Miami police ordered to return $19,934 to stripper

Police Ordered to Return Nearly $20K to Stripper

There’s a good chance this refund will not be paid in singles.

The Miami-Dade Police Department was ordered to pay legal bills and return nearly $20,000 in cash to a 20-year-old stripper, The Miami Herald reported.

The department agreed to pay more than $3,000 in attorney fees to lawyers hired by Ras Cates, 33, and his wife, Lizmixell Batista, who is a stripper at Cheetah Gentleman’s Club in Hallandale Beach.

The couple was arrested May 25 in Miami after police seized six guns -- including three assault-type rifles -- suspected marijuana oil and several bottles of codeine that did not have valid prescriptions, the Herald reported.

Police also confiscated $19,934 in bills that were found in Batista's purse. According to body-camera footage obtained by the Herald, Batista explained the reason she was carrying so much cash.

"I was supposed to go the bank to deposit the money. We got bills to pay, sweetie," she said.

The couple was charged with armed drug dealing and other felony charges, but defense attorneys challenged the arrest and prosecutors dropped the case, the Herald reported.

Cates legally owned the weapons and had a valid concealed-weapons permit. Body-camera footage showed that Miami-Dade police did not receive permission to search Cates’ trunk, the newspaper reported.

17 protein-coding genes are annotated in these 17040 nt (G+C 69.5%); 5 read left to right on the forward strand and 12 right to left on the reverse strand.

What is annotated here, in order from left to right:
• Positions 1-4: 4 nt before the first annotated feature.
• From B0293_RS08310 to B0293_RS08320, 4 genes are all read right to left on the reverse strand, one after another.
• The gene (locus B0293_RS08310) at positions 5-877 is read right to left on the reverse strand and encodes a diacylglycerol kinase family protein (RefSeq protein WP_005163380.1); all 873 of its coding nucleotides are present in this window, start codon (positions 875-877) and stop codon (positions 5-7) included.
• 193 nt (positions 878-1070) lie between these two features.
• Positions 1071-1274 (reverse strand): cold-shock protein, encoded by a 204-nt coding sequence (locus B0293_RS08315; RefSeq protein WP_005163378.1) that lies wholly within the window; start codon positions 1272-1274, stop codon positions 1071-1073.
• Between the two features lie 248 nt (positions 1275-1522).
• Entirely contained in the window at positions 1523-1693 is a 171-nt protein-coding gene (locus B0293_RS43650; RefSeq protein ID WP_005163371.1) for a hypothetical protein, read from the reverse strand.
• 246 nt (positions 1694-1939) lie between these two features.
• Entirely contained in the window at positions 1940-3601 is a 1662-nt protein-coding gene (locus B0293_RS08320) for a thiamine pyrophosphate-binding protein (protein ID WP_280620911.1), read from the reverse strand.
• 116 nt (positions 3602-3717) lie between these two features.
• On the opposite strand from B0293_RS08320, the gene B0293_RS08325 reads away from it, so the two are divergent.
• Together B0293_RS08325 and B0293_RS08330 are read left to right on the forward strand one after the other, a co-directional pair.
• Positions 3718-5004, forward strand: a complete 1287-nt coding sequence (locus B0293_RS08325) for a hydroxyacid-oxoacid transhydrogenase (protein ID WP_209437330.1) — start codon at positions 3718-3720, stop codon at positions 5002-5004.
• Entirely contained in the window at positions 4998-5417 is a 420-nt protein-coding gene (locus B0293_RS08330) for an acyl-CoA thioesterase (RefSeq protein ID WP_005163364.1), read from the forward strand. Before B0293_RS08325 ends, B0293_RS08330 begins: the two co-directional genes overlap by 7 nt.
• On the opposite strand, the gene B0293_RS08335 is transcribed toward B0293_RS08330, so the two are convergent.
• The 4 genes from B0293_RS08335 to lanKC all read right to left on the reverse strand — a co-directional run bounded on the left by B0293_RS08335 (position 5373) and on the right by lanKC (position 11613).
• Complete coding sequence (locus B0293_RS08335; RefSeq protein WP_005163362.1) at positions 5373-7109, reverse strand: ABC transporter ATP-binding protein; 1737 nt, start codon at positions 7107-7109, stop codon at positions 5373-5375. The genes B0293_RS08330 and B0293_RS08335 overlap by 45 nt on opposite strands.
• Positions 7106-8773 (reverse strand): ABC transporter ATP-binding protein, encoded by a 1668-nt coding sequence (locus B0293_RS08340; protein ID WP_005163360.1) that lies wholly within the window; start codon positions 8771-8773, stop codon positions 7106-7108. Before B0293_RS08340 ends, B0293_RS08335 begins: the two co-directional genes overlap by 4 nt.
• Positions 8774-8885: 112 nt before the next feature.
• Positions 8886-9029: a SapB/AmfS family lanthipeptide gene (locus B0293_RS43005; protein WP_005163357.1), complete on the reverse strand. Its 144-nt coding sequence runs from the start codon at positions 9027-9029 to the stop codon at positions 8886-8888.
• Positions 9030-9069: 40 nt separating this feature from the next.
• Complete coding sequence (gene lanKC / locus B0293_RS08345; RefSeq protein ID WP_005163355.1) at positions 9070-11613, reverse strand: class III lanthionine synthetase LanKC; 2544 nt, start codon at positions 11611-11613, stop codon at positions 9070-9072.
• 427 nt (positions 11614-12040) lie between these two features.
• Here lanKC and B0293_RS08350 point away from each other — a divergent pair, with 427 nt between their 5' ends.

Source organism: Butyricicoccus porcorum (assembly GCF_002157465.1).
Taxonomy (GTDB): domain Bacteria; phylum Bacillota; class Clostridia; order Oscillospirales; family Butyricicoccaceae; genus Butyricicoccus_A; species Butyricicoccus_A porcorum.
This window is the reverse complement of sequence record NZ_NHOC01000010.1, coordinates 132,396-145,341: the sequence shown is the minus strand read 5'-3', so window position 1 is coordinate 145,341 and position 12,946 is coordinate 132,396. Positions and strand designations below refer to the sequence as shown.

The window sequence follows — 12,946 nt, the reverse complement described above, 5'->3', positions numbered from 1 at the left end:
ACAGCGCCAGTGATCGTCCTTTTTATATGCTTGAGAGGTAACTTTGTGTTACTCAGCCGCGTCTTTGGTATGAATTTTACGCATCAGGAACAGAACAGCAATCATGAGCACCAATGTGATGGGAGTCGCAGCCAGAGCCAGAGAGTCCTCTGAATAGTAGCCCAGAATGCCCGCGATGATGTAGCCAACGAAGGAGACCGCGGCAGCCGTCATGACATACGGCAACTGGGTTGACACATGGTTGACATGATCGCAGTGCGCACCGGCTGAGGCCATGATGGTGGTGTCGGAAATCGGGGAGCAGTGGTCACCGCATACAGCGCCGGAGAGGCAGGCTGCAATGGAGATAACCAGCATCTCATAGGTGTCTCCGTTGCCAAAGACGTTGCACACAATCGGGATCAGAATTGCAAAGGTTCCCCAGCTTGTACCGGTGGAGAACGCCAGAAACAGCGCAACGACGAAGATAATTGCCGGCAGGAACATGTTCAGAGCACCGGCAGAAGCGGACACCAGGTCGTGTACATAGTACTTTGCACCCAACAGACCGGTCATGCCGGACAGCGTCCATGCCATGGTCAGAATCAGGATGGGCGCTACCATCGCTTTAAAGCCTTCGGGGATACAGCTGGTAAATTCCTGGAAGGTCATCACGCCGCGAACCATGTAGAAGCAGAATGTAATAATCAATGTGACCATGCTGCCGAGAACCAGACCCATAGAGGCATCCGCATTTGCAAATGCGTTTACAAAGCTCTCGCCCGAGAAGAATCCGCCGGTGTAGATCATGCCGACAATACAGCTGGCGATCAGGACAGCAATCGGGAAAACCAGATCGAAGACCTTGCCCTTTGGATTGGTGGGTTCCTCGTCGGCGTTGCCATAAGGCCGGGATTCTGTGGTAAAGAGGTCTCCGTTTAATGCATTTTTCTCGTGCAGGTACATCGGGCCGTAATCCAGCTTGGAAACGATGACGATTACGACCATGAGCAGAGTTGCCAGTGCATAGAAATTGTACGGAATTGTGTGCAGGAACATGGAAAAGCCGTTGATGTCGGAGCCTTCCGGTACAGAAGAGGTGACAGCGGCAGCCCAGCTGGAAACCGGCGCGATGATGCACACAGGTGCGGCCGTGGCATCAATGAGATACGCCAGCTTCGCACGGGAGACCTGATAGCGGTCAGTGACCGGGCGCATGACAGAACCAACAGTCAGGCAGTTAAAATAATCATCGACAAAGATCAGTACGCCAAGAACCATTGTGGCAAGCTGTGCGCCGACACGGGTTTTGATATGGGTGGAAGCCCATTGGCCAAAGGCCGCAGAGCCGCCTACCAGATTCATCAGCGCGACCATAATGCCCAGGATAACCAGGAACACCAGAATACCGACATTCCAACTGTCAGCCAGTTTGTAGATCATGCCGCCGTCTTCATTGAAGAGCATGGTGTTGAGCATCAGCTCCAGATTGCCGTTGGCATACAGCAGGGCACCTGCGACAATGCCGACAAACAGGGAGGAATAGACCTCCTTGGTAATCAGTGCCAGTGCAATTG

"Search of the trunk was illegal," prosecutor Johnathan Nobile wrote in a memo.

The Miami-Dade police department's legal bureau asked a civil court judge to allow the police to keep the money, arguing that they believed it was drug money, the Herald reported. But at a hearing, Haley Heath, a co-worker with Batista at the strip club, testified that her friend earned “significant cash tips” at the club.

But at the hearing, a fellow stripper named Haley Heath testified that her friend, earned "significant cash tips" at the Cheetah club.

"I felt that the glitter on the seized cash was compelling evidence, but apparently the police department disagreed," defense attorney Jude Faccidomo told the Herald.

Miami-Dade Circuit Judge Rodney Smith ruled there was no probable cause for the seizure and ordered the money returned to the couple, the newspaper reported.